The determination by the IRS that Employer Y underpaid FICA tax and ITW on its 2008 fourth quarter Form 941 is treated as an error ascertained at the time Employer Y submits the signed Form 2504. Submitting a signed Form 2504 satisfies the requirement that an adjusted return be filed; therefore, Employer Y is entitled to an interest-free adjustment.

While the error was not ascertained in the same year that the wages were paid to the employees, the interest-free adjustment applies to both the FICA tax and ITW because the adjustment is reported on a signed Form 2504. In order for the adjustment to be entirely interest-free, Employer Y must pay the amount due when it submits the signed Form 2504. Otherwise, interest will accrue from the date Employer Y submits the signed Form 2504. Because an adjusted return (i.e., Form 2504) was filed, even if payment is not made until after receipt of notice and demand, Employer Y is nevertheless entitled to interest-free treatment up to the date Employer Y submits the signed Form 2504; however, interest will accrue from the date the signed Form 2504 is submitted until the date of payment.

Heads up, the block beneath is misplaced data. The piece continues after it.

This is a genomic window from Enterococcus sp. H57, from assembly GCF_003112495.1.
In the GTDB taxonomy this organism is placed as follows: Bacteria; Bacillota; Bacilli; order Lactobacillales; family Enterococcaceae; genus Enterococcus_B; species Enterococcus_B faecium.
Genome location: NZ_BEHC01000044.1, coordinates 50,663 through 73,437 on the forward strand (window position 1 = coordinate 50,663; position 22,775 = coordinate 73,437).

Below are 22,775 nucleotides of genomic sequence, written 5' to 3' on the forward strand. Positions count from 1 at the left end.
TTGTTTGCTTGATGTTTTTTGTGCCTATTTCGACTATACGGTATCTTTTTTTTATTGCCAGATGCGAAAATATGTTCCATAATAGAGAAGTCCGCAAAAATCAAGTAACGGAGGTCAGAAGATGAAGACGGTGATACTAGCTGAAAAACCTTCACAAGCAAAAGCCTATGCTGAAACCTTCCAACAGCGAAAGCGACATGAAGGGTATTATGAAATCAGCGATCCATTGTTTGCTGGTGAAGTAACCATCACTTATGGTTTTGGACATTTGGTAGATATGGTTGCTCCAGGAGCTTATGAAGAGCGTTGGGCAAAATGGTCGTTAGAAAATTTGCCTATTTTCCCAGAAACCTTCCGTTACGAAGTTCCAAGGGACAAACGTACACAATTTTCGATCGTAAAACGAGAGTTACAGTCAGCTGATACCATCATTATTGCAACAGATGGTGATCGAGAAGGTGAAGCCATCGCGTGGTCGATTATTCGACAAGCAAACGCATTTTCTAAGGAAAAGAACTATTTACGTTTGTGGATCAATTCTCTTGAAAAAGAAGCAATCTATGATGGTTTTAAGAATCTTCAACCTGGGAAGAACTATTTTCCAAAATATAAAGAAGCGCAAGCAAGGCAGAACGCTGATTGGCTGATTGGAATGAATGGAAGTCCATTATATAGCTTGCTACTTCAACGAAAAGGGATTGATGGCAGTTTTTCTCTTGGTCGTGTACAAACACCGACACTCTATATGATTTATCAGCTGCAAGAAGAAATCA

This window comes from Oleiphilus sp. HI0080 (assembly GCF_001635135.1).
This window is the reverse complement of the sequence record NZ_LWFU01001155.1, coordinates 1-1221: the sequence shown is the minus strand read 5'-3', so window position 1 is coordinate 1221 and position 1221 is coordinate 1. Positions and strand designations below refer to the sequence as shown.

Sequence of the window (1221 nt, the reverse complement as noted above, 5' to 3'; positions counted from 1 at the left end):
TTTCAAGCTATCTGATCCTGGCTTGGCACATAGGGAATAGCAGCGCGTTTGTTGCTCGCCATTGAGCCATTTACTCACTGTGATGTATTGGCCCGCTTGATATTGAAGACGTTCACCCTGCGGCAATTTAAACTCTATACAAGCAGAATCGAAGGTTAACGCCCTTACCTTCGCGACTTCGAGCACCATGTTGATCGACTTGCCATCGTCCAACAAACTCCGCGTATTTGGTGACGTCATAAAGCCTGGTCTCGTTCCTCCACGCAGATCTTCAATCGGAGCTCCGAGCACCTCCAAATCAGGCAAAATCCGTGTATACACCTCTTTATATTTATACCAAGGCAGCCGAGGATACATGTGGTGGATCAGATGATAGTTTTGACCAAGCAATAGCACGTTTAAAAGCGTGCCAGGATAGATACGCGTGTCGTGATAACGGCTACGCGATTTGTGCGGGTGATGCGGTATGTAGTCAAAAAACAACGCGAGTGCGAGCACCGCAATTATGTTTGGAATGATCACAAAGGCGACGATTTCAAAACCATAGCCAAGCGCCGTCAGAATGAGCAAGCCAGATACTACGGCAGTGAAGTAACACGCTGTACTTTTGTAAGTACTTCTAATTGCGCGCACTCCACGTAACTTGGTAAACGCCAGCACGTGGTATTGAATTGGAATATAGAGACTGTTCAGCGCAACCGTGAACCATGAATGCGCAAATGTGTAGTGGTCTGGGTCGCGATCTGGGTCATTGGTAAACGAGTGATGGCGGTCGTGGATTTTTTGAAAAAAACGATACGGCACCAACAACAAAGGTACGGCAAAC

Situation 9: The same facts exist as in situation (8), except that Employer Y does not agree with the examiner’s determination and exercises its appeal rights. No agreement is reached in Appeals. An Appeals closing letter, dated November 3, 2010, is sent to Employer Y informing Employer Y that it will receive notice and demand for payment of tax and interest owed and that it has the right to contest the Appeals’ determination in the U.S. District Court or the U.S. Court of Federal Claims if it files a refund claim and later sues for a refund. The determination by Appeals that Employer Y underpaid FICA tax and ITW on its 2008 fourth quarter Form 941 is treated as an error ascertained on November 3, 2010, the date of the Appeals closing letter. Because Employer Y does not submit a signed Form 2504, an adjusted return has not been filed. As a result, no interest-free adjustment has been made, and Employer Y owes the amount due plus interest accrued from the due date of the return for which the underpayment was made (i.e., January 31, 2009, the due date of the return for the 2008 fourth quarter Form 941). However, if Employer Y submits a signed Form 2504 by the due date of the return for the return period in which the error was ascertained (i.e., January 31, 2011) and before receipt of notice and demand for payment, Employer Y is entitled to an interest-free adjustment. Submitting a signed Form 2504 will not prevent Employer Y from filing a refund claim to make it possible to contest its liability in the U.S. District Court or the U.S. Court of Federal Claims.